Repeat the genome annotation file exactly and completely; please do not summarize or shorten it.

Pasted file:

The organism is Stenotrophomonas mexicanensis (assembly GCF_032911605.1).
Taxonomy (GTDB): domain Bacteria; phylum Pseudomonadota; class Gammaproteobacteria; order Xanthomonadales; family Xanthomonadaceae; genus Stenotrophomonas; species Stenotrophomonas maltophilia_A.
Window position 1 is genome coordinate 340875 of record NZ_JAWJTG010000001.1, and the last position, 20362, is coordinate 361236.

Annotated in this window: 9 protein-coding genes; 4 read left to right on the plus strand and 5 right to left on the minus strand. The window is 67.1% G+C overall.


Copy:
The organism is Stenotrophomonas mexicanensis (assembly GCF_032911605.1).
Taxonomy (GTDB): domain Bacteria; phylum Pseudomonadota; class Gammaproteobacteria; order Xanthomonadales; family Xanthomonadaceae; genus Stenotrophomonas; species Stenotrophomonas maltophilia_A.
Window position 1 is genome coordinate 340875 of record NZ_JAWJTG010000001.1, and the last position, 20362, is coordinate 361236.

Annotated in this window: 9 protein-coding genes; 4 read left to right on the plus strand and 5 right to left on the minus strand. The window is 67.1% G+C overall.